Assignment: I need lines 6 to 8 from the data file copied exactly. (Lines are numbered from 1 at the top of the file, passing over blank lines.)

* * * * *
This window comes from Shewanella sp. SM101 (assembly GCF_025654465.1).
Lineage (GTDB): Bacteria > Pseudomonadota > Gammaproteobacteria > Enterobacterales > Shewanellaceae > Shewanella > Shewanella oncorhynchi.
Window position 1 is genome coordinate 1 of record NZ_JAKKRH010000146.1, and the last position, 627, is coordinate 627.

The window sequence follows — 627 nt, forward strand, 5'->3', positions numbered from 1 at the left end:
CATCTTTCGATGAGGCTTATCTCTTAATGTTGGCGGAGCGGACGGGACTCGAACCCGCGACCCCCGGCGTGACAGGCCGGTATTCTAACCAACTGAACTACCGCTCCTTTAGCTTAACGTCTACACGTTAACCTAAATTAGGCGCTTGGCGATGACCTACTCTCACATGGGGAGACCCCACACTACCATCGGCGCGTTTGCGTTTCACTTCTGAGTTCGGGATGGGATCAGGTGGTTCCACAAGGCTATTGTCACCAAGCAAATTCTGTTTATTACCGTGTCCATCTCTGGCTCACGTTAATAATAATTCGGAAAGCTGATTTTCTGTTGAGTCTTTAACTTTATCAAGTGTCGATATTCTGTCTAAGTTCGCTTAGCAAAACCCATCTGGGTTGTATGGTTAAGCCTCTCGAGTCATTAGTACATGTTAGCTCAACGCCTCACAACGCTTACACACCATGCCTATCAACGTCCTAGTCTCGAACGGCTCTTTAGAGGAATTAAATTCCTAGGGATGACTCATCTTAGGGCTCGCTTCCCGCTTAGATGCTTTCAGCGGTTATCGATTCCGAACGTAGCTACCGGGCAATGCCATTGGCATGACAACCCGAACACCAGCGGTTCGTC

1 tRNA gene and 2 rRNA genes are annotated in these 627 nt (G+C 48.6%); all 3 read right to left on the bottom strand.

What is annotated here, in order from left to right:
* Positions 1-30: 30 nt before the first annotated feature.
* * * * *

1 tRNA gene and 2 rRNA genes are annotated in these 627 nt (G+C 48.6%); all 3 read right to left on the bottom strand.

What is annotated here, in order from left to right:
* Positions 1-30: 30 nt before the first annotated feature.